Ben Bernanke and a Protest Vote

The Senate's No 2 Dem, Dick Durbin of Illinois, spent about 30mins with Ben Bernanke Monday afternoon, as the Fed Chairman’s re-nomination to a 2nd term is still a bit of a question mark in the Senate, and emerged to say while he is still unsure of the vote count, with Republicans crucial to any victory, he feels “this nomination will get through.”

With strong words of support, though ever aware of the precarious nature of voter anger about the state of the economy, Durbin declared, “I’m going to support Chairman Bernanke’s nomination to be chairman, re-nominated to be chairman, of the Federal Reserve. I have been concerned about some of the past decisions that have been made, but there is one thing I know for certain. During the darkest days of this economic recession, when this country was teetering on a Depression, this man and his leadership at the Federal Reserve made a difference.”

But Bernanke said the magic word that many Democrats want to hear, an acknowledgment that “mistakes were made.” Bernanke said, as a member of the Fed, that body “didn’t see (the housing bubble) coming.”

But, Durbin said, “Putting this all on his doorstep may be going too far.”

Durbin actually went into the weekend undecided about Bernanke, but he says he asked himself, "Durbin (yes - he seems to call himself "Durbin"), is this a protest vote? Is that what it’s all about? And if that’s so, is it sensible? Is it the right thing for us?” Durbin said he decided he didn’t “think it’s the right thing to do.”

But he was quick to say that was his own, personal decision, as many Democrats are running scared from the populist rage that exploded in Massachusetts, sweeping a Republican into office.

It’s an awfully attractive prospect to whip this former Bush nominee in protest of big bailouts, of Wall Street, against massive job losses.

Durbin has now been pulled into help with the full-court press sales job that includes the President making personal calls to members and Bernanke taking one-on-one meetings.

Other members, including Senate Banking Cmte Chairman Chris Dodd, D-CT, are pushing colleagues, along with Sen. Judd Gregg, R-NH, the top Republican on the Budget Cmte and strong support of the early Wall Street bailouts.

Durbin’s sales pitch to his colleagues, a tough one in the face of the Massachusetts upset: “Be acutely aware that what we saw in Massachusetts is being felt across the country. People expect us to move on the economy and the issue of unemployment as quickly as we can, but this is not your only opportunity. A protest vote, or negative vote, on Chairman Bernanke isn’t your only opportunity to show people that you care. We are going to have a chance to have a jobs bill. We are going to have financial regulatory reform…Members are going to have ample opportunity in the months to come to speak out in a very forceful way about moving this economy forward.”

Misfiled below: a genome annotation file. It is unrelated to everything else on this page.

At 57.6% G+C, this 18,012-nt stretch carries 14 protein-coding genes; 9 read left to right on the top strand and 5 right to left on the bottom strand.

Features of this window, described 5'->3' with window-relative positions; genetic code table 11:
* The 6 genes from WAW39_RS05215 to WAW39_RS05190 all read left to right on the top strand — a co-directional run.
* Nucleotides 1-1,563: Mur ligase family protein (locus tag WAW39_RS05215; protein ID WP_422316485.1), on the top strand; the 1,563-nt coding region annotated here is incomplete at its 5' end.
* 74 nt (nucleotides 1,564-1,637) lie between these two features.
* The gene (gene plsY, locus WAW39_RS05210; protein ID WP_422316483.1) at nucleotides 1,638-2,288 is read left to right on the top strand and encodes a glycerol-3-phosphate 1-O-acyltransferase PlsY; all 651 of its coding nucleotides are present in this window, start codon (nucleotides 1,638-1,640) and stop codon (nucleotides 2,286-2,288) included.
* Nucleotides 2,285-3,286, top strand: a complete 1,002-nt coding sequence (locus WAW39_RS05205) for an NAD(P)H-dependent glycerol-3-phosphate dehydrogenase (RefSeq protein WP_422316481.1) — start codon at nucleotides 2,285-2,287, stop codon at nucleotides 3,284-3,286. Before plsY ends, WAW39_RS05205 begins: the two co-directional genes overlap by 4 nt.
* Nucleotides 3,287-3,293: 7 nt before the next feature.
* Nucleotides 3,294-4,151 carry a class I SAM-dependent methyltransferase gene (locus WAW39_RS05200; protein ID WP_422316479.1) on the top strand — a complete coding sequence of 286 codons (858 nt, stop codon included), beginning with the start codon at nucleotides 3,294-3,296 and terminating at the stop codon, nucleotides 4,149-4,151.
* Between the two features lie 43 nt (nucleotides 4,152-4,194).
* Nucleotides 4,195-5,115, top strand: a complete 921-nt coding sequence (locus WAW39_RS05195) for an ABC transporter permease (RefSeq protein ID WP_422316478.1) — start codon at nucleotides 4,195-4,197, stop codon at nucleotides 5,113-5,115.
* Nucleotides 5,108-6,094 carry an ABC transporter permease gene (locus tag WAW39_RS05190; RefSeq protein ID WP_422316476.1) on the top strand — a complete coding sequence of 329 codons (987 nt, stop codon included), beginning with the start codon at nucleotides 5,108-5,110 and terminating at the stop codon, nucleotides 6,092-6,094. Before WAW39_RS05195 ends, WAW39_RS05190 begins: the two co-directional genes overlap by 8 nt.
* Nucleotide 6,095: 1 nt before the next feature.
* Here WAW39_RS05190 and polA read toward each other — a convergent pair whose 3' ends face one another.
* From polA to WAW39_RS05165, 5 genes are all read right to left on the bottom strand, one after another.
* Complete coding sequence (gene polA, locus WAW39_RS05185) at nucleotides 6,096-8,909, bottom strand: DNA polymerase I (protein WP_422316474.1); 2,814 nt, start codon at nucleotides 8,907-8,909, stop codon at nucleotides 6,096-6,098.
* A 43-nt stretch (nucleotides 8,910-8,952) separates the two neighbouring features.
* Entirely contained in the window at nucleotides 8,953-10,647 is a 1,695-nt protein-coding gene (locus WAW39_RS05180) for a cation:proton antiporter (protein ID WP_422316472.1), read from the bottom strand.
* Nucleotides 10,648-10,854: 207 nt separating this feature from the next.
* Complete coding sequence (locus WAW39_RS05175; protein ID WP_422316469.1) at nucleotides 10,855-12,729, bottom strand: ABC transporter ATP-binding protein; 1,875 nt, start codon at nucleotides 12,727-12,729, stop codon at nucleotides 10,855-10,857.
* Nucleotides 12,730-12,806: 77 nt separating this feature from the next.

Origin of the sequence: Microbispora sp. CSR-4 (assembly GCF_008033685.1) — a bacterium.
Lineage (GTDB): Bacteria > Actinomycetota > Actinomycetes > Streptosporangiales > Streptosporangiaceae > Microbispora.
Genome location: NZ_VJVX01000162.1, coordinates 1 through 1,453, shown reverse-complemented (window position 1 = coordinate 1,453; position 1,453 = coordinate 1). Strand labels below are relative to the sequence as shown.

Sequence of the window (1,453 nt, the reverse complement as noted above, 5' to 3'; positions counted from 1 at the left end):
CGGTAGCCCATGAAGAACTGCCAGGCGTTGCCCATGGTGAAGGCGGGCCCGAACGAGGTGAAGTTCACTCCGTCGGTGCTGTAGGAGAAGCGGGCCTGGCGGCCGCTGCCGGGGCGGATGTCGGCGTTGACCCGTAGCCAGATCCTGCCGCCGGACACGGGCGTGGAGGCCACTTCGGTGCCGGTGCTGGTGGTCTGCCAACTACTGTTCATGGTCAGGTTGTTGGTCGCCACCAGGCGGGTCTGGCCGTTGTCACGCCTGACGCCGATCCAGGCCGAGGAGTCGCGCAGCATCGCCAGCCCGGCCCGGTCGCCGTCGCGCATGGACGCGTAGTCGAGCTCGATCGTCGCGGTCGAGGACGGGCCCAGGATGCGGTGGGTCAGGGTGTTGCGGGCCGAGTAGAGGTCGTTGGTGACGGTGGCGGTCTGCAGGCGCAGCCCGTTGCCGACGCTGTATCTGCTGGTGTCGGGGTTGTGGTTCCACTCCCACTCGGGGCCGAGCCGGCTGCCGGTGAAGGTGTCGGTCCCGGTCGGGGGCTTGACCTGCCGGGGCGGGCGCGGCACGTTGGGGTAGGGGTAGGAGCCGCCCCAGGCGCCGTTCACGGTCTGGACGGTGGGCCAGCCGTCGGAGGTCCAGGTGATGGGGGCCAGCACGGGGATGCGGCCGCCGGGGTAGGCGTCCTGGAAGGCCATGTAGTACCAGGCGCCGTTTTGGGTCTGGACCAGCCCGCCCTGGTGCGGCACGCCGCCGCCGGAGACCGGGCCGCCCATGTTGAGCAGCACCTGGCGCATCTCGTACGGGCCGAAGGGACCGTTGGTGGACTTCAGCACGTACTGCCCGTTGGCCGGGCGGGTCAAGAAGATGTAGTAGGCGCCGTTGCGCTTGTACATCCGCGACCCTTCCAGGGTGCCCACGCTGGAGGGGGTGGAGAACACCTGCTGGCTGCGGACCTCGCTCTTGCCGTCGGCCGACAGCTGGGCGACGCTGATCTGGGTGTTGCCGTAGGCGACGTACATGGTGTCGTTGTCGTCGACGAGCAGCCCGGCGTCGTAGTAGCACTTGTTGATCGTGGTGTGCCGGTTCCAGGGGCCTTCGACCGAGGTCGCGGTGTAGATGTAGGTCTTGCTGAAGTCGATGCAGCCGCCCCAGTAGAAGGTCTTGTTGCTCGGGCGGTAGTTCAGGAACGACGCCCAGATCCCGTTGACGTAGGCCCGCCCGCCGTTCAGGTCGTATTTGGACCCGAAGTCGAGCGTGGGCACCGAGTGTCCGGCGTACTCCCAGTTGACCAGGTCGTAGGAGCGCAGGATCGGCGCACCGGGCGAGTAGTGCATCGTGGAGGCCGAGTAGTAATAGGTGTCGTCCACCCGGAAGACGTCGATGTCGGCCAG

There are, by internal Fox counts, about 15-16 Democrats still undecided, with a couple leaning toward supporting the nomination. Durbin, by this count, will even have to try to convince some members of leadership. Sen. Patty Murray, D-WA, number four in the lineup, remains undecided, according to her office. Sen. Claire McCaskill, R-MO, a close ally of President Obama, also counts herself in that category.

In an interview with Fox News Radio’s Mike Majchrowitz, Sen. Dianne Feinstein, D-CA, who received a visit by Bernanke recently for more than an hour, said, “I think for reasons of stability and continuity it is important to have sustained senior leadership that is respected, and he is very much so…I just don’t believe this is the time for a change so I am very pleased to support him.” But, Feinstein noted, “If it weren’t Bernanke, who would it be?”

Still Durbin said he feels Bernanke is “the best person for the job,” not just the only guy who could fill the job description. The very fact that Bernanke went through the recession, from which some say this country is now emerging or has emerged, as proof-positive that he knows how to steer the U.S. economy straight, according to Durbin.

On the meltdown at AIG, something that causes great angst among with Dems and Republicans, Durbin said Bernanke told him a thorough investigation will occur at the hands of an independent watchdog, the GAO, but “(Bernanke) draws the line” at legislation by Sen. Bernie Sanders, I-VT, who wants to see GAO look into the policy-making of the Fed. Bernanke, Durbin said, feels that goes too far toward violating the independence of the fed.

Sanders has led the charge against Bernanke and has pushed his colleagues to follow suit.

One issue close to Durbin, the creation of a new watchdog agency, the Consumer Financial Protection Agency (CFPA), yielded what must have been a good answer to Durbin from Bernanke. The chairman, according to Durbin, said that though the Fed has about 200 people working on consumer protection, he is “open to whatever Congress decides.”

Bernanke’s tenure as chairman expires on Sunday. Aides to Reid say a vote is expected before week’s end; although, if the Majority Leader does not file cloture on the nomination by the end of Monday, which one senior Senate Dem leadership aide said was “not likely,” the vote will not occur by Wednesday night’s State of the Union address.